The legendary King Arthur’s tale, as most of us have come to know it, has come to us through a series of Disney-like filters. The Arthur we know is a saintly figure and the perfect embodiment of chivalry. The Arthur of the original accounts, however, has some rough edges, and his tale contains some dark corners seldom visited nowadays. Not the least of them is that he was a baby killer – as in he copied King Herod, and ordered the wholesale slaughter of babies in his kingdom. Below are twenty five things about those and other lesser known aspects about legendary figures and tales from history.
The Legendary King Arthur Has Some Pretty Dark Origins
The tale of the legendary King Arthur has entertained and fascinated people for centuries. Unheralded kid gets a magic sword – given him by a supernatural lake woman or wrested from a rock, depending on the version of the tale – and becomes king. Gathers a band of heroic knights who meet around a round table, and they ride off to fight evil, right wrongs, and do chivalrous deeds. And in a nod to affairs of the heart, his wife cheats on him with his best friend. However, that’s the (mostly) wholesome and G-rated version of the Arthurian legend. The earlier and original lore contains some pretty dark R-rated – and even some of whatever is more extreme than X-rated – stuff. For one, Arthur’s very conception occurred in a decidedly violent and non-consensual way.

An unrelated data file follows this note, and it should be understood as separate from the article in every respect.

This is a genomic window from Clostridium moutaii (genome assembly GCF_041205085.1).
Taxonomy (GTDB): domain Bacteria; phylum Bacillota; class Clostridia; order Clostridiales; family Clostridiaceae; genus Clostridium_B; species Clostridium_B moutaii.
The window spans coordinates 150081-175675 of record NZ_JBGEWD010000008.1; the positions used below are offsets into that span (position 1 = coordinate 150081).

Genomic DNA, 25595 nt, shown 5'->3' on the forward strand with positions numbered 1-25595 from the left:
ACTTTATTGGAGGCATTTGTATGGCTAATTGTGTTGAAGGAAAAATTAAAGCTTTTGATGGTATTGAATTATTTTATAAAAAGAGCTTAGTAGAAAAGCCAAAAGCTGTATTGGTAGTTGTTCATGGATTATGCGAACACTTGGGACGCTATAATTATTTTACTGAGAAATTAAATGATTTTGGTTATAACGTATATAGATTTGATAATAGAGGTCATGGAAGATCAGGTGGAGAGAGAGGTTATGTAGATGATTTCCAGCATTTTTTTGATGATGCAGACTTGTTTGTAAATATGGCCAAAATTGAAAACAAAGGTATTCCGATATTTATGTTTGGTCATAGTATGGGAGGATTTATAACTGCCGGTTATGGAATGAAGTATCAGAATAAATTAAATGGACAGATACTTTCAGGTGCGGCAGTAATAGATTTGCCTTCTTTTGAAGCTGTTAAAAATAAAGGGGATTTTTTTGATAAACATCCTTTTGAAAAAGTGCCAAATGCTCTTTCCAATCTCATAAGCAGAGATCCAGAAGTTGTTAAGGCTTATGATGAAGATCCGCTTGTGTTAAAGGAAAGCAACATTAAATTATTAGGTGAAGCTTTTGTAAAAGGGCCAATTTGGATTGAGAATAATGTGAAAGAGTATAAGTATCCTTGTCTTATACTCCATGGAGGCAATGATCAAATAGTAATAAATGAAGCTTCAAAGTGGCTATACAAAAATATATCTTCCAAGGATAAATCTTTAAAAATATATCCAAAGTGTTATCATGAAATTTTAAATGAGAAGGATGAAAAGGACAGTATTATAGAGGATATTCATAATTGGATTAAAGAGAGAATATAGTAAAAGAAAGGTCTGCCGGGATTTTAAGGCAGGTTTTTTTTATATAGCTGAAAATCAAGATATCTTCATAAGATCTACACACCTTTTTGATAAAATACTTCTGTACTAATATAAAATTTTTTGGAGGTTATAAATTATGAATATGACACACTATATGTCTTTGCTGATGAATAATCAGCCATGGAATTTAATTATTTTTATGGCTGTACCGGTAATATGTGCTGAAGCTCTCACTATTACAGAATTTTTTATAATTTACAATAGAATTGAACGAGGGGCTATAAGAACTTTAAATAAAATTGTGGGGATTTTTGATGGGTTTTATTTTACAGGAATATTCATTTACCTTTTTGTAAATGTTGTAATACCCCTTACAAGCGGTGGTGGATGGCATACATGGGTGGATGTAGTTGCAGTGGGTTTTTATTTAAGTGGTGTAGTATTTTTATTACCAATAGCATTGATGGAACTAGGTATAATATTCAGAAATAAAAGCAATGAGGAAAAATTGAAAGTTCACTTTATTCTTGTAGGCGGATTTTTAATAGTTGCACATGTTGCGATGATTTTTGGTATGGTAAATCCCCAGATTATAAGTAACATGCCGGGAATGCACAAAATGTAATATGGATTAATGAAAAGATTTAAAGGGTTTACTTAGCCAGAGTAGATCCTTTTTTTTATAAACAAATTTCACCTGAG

Arthur’s father, Uther, High King of the Britons, got the hots for the beautiful Igraine, the wife of his vassal Gorlois, the Duke of Cornwall. She sensed that, got a bad vibe, and asked her husband to take her back to Cornwall. He does, but that enraged Uther. So he raised an army and besieged Gorlois in one of his castles. For her safety, Igraine was holed up in another castle, but Uther got Merlin the magician to magic him up to look like Gorlois. In that guise, Uther entered Igraine’s castle. She thought he was her husband Gorlois, got it on with him, and Arthur was conceived. While that took place, Gorlois was slain fighting Uther’s armies. The next day, without missing a beat, Uther resumed his true guise, and wed the recently-widowed Igraine. As seen below, that’s not even the darkest tidbit from the Arthurian legend.